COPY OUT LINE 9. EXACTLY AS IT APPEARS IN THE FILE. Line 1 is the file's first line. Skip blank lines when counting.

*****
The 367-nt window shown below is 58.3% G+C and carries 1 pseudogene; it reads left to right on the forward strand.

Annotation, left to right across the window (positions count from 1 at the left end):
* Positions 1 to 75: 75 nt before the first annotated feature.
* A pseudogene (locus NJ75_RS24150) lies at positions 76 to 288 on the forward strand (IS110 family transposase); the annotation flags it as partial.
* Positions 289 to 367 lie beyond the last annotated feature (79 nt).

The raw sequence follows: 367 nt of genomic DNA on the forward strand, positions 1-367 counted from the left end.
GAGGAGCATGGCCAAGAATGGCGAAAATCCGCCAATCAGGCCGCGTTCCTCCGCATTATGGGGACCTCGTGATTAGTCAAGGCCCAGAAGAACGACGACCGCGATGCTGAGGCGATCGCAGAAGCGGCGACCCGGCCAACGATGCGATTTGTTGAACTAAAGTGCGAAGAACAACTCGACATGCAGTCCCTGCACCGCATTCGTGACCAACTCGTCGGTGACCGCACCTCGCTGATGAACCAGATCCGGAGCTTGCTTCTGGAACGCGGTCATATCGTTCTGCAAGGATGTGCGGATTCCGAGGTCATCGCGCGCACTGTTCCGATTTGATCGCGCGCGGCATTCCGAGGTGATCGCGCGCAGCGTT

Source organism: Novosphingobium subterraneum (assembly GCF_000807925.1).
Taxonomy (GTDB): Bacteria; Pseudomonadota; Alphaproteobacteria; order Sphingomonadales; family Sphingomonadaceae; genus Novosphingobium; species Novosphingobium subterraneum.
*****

Taxonomy (GTDB): Bacteria; Pseudomonadota; Alphaproteobacteria; order Sphingomonadales; family Sphingomonadaceae; genus Novosphingobium; species Novosphingobium subterraneum.